The Marine Corps has ended the mandatory 14-day quarantine recruits had to complete before starting boot camp.
In the end of March 2020, breakouts of the potentially deadly COVID-19 at recruit training caused Parris Island, South Carolina, to temporarily stop receiving new recruits for a short period of time. While at San Diego, recruit shipping numbers were cut in half for April 2020.
In an effort to resume normal shipping numbers and prevent any future breakouts, the Corps introduced a two-week quarantine period in April 2020, along with mask requirements and increased social distancing. Now, the quarantine period has been dropped.
“Restriction of Movement (ROM) based on COVID-19 concerns ended at both depots at different times based on local factors at each individual depot,” Capt. Sam Stephenson, a spokesman for the Marine Corps’ Training and Education Command, told Marine Corps Times in a Wednesday email.
Recruit Depot Parris Island, South Carolina, ended its quarantine period on July 11, while Marine Corps Recruit Depot San Diego ended the requirement on Aug. 9, Stephenson said.
The change was made even as the COVID-19 death rate for Department of Defense personnel skyrocketed through August and into September.
Marine Corps Sgt. Edmar Ismael, 27, of 2nd Marine Logistics Group at Camp Lejeune, North Carolina, became the first Marine to die of the virus on Aug. 14.
The rush to locate a quarantine site saw some recruits head to The Citadel, a military college in South Carolina.
It also put a strain on the Corps’ finances.
In July 2020, Gen. William F. Mullen, then commanding general for Marine Corps Training and Education Command, told reporters that a $10 billion supplemental fund passed by Congress played a key part in allowing the Marine Corps to continue training and afford off-base quarantine locations.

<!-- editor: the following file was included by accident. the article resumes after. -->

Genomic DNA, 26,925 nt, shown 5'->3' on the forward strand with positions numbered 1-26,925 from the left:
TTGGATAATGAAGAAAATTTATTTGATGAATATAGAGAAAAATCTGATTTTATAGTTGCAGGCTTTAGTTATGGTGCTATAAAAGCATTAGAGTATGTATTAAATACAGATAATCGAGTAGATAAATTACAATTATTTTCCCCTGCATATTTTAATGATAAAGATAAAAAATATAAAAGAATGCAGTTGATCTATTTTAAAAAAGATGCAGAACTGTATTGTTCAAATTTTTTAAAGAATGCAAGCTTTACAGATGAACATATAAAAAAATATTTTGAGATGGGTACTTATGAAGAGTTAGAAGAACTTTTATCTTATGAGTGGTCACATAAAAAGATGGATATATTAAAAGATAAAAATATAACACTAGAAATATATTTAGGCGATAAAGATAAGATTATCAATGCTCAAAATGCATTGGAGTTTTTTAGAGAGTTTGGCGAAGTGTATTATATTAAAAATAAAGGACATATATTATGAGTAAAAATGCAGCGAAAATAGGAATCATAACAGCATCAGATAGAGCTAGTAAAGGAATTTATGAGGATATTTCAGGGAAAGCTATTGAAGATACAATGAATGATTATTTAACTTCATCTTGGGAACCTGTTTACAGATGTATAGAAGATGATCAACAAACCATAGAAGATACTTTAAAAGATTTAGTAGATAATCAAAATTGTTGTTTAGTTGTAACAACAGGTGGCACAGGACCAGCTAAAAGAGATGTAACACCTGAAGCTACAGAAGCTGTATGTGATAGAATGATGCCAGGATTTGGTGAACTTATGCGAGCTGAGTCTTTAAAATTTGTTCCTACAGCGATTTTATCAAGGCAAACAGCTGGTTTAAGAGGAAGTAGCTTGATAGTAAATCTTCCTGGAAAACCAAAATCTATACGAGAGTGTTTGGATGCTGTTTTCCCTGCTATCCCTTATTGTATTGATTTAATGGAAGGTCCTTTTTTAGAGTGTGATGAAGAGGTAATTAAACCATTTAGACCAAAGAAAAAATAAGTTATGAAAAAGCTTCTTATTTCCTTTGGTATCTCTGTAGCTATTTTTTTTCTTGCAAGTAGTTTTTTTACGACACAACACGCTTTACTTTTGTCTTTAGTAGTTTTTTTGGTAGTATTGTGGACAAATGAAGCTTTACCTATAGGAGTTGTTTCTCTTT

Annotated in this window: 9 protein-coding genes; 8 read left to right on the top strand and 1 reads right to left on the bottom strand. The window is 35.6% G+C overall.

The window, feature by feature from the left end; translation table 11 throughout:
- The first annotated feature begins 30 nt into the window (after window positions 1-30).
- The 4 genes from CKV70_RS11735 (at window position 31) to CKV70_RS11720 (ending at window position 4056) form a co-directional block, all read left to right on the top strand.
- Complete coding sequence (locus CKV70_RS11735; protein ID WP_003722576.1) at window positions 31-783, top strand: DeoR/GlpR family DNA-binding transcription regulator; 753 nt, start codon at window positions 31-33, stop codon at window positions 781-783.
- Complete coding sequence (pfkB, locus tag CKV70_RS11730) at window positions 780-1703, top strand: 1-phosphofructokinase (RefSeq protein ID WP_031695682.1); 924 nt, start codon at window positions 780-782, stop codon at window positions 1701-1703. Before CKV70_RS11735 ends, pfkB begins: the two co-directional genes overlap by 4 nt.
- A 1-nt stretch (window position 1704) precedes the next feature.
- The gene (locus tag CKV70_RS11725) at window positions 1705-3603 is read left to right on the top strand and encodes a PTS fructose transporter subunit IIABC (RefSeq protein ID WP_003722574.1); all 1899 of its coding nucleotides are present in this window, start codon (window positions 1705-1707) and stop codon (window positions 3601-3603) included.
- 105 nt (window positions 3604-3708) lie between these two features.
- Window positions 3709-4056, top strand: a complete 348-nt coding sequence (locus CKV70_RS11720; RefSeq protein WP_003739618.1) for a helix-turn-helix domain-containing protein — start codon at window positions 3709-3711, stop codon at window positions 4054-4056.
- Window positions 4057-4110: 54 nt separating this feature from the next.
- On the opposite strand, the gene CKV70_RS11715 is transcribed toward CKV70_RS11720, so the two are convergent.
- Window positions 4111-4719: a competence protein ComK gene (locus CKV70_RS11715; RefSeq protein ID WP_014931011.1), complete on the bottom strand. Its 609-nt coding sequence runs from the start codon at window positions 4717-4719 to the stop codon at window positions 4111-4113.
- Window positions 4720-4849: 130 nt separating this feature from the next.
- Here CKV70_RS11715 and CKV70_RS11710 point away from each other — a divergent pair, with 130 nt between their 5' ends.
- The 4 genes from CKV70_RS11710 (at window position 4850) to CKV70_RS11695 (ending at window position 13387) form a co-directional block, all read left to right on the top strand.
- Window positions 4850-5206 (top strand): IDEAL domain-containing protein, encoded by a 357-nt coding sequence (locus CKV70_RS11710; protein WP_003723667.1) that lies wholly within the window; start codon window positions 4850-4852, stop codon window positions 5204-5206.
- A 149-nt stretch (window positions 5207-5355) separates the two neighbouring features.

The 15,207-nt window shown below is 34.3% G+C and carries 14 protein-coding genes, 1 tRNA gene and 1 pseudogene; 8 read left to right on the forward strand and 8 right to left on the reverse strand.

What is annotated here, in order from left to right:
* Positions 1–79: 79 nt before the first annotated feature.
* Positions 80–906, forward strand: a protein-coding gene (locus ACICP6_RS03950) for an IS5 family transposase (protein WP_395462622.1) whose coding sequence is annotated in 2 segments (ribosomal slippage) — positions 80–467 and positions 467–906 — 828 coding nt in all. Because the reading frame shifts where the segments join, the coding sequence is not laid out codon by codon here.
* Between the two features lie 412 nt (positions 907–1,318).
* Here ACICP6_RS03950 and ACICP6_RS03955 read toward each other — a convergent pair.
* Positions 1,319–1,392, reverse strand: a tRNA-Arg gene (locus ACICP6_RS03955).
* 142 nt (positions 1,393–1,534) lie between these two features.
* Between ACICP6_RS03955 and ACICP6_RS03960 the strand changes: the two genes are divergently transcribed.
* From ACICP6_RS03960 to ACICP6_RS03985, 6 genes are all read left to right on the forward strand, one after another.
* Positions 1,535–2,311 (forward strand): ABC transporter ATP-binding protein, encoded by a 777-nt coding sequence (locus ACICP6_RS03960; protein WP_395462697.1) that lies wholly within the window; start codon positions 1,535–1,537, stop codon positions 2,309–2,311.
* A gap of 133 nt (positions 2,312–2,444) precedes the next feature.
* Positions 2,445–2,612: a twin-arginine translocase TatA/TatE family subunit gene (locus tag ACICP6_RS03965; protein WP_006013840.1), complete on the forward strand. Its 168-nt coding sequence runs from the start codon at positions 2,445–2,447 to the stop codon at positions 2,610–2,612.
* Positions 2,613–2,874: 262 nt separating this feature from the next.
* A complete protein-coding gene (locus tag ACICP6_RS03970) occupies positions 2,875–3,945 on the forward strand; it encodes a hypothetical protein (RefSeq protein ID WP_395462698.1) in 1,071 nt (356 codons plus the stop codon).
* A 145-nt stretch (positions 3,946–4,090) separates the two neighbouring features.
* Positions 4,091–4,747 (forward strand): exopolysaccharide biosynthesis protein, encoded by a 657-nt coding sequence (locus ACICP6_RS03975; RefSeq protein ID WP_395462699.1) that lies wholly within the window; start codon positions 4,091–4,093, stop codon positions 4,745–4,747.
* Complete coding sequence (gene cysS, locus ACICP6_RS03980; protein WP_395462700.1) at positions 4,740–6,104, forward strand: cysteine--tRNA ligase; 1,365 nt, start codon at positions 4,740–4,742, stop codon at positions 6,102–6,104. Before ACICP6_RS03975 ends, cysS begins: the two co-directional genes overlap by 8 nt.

Mullen did say at the time that he was concerned that if a cheaper option was not found, the command may run into a budget shortfall by the end of the year.
Despite the budget concerns, Marine Corps Commandant Gen. David Berger testified before Congress in December 2020 that the Corps was considering keeping the quarantine long after the COVID-19 pandemic ended to help fight off “recruit crud” ― sicknesses that inevitably come when tired recruits are living and training with so many new people from all over.
“Typically, every officer candidate class, every recruit training class, gets some kind of crud in the first two weeks and it shuts them down,” Berger told lawmakers with the Senate Armed Services Committee on Dec. 2, 2020.
Stephenson said the Corps still has not made a decision on whether or not it would extend the restriction of movement period in the future.
Though the quarantine period at both depots is currently ended, Stephenson said the Corps is still taking precautions to ensure the safety of all Marines, recruits and civilians at the recruit depot.
“To ensure the safety and well-being of recruits, permanent personnel, and our families, all preventive medical procedures such as masking, regular temperature checks, and targeted quarantine and isolation for infected individuals remain in place,” he said in the email.
The Marine Corps has required all Marine Corps personnel, unless medically or administratively exempt, to be vaccinated against the coronavirus within 90 days of Sept. 1.